September 27, 2022

Chris Gayle bats during the Mzansi Super League
West Indies great Chris Gayle played in South Africa’s 2018 Mzansi Super League T20

After three unsuccessful attempts to stage a world-class T20 competition, Cricket South Africa (CSA) is confident its new competition will become second in stature only to the Indian Premier League (IPL).

The organisation’s hopes were boosted by the fact that the six new teams to play in the league were all bought by groups that own franchises in the IPL.

This should open an avenue into the lucrative Indian market – although the fortunes of the South African international side may be affected by the new tournament, which is scheduled to begin in January next year.

Competing with the IPL and Australia’s Big Bash League, CSA chairman Lawson Naidoo believes the combination of experience and influence provided by their new partners has the potential to take South African cricket to new heights.

“We see this as a huge vote of confidence in the league from the quality of team owners we have been able to attract,” Naidoo told BBC Sport Africa.

“All of them have a long association with T20 cricket and understand how to achieve a championship like this.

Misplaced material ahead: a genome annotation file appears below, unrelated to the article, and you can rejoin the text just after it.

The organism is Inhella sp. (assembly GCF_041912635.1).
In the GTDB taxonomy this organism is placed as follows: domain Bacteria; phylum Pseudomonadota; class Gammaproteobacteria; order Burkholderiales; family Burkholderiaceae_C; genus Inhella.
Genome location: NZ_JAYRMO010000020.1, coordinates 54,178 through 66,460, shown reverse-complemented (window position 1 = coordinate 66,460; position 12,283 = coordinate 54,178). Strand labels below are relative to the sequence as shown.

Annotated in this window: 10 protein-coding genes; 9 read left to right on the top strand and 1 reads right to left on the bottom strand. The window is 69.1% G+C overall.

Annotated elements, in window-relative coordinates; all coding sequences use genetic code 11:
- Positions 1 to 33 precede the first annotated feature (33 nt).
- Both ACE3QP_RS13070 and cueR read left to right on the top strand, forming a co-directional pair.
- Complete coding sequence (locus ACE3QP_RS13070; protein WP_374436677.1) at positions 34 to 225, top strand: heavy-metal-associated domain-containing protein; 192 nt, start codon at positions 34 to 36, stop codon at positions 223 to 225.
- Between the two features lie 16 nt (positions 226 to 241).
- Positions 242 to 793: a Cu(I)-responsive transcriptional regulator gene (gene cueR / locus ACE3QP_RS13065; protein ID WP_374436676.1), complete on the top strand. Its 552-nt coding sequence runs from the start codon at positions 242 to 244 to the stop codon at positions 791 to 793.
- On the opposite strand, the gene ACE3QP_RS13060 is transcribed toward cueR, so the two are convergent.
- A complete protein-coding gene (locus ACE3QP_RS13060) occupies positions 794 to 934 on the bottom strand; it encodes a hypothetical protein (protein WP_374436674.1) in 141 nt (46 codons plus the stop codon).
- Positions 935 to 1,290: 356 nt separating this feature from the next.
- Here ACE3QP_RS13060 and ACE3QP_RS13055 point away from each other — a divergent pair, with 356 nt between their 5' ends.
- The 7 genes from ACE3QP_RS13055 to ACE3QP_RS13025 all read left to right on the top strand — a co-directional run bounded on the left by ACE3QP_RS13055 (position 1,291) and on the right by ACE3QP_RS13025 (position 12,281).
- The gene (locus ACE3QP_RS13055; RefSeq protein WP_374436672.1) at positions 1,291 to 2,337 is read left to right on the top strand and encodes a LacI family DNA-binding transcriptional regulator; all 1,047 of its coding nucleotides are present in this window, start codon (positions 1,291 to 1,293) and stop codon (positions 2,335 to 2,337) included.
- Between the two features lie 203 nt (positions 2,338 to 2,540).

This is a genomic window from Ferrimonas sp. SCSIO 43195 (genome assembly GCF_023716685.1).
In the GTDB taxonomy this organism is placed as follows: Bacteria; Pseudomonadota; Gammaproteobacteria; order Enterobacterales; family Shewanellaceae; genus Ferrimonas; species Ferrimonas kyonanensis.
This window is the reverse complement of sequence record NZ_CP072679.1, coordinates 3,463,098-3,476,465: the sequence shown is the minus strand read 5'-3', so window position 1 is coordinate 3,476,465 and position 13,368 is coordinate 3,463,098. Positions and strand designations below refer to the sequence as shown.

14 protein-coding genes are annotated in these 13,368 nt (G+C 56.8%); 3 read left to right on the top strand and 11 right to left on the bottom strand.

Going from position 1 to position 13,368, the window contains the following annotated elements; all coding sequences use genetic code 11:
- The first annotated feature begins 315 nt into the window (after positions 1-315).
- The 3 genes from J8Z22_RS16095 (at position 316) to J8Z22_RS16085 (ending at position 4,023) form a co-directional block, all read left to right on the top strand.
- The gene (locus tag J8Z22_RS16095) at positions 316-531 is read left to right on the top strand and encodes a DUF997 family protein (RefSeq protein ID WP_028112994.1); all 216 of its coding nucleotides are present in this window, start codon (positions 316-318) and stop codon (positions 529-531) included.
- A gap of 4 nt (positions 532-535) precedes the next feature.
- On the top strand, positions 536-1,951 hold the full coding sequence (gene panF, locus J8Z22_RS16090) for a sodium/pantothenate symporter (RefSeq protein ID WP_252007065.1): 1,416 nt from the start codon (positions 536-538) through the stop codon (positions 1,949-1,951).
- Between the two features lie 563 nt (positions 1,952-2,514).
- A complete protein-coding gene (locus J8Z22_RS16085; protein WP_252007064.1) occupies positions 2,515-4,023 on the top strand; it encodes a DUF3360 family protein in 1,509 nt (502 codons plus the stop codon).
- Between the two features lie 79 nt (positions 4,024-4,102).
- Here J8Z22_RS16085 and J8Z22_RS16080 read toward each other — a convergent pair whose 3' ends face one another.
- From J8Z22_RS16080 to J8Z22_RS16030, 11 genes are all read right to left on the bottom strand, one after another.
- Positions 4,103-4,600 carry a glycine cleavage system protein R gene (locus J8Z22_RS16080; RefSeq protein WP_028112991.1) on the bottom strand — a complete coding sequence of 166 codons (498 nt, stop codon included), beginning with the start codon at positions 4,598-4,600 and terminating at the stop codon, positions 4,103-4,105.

“It shows that it was the right decision by the CSA to create this league and with the right partners, which we believe we have on board, this will be something that will change the face of South African cricket in the years to come.

“This is an opportunity for us to create the second best T20 league in the world. Given the partners we have, we will obviously benefit from the experience they bring from the IPL.”

South African cricket has had its fair share of off-field problems in recent years, but the CSA said the yet-to-be-named new tournament attracted bids from 29 entities around the world before confirming the six franchise owners last month.

Reliance Industries, owner of Mumbai Indians, will have a team based at Cape Town’s picturesque Newlands Cricket Ground, while the owners of Chennai Super Kings have won the rights to a team based at South Africa’s largest cricket ground, the Wanderers Stadium in Johannesburg.

The respective owners of Delhi Capitals will have a team in Centurion, Lucknow Super Giants in Durban, Sunrisers Hyderabad in Gqeberha (formerly Port Elizabeth) and Rajasthan Royals in Paarl, 40km east of Cape Town.

Graeme Smith, the former South African captain who has been appointed tournament commissioner, says the new league offers a “really exciting time” for the game in the country.

“The overwhelming interest shows that the country is still valued in the global cricket ecosystem,” he added.

Cultivating talent after previous failures

Graeme Smith
Graeme Smith played 117 Tests, 197 ODIs and 33 T20s for South Africa and is now the commissioner of the country’s new T20 competition

In 2017, CSA’s attempt to launch the Global League T20, which also had IPL owners but no confirmed broadcaster, was thwarted before the relegated Mzansi Super League – effectively handed over to the national broadcaster for free in 2018 and 2019 – got a stay only two seasons.

This time there is a firm broadcast deal with innovative South African-based subscription channel SuperSport, which has secured a 30% share of the tournament as well as television rights.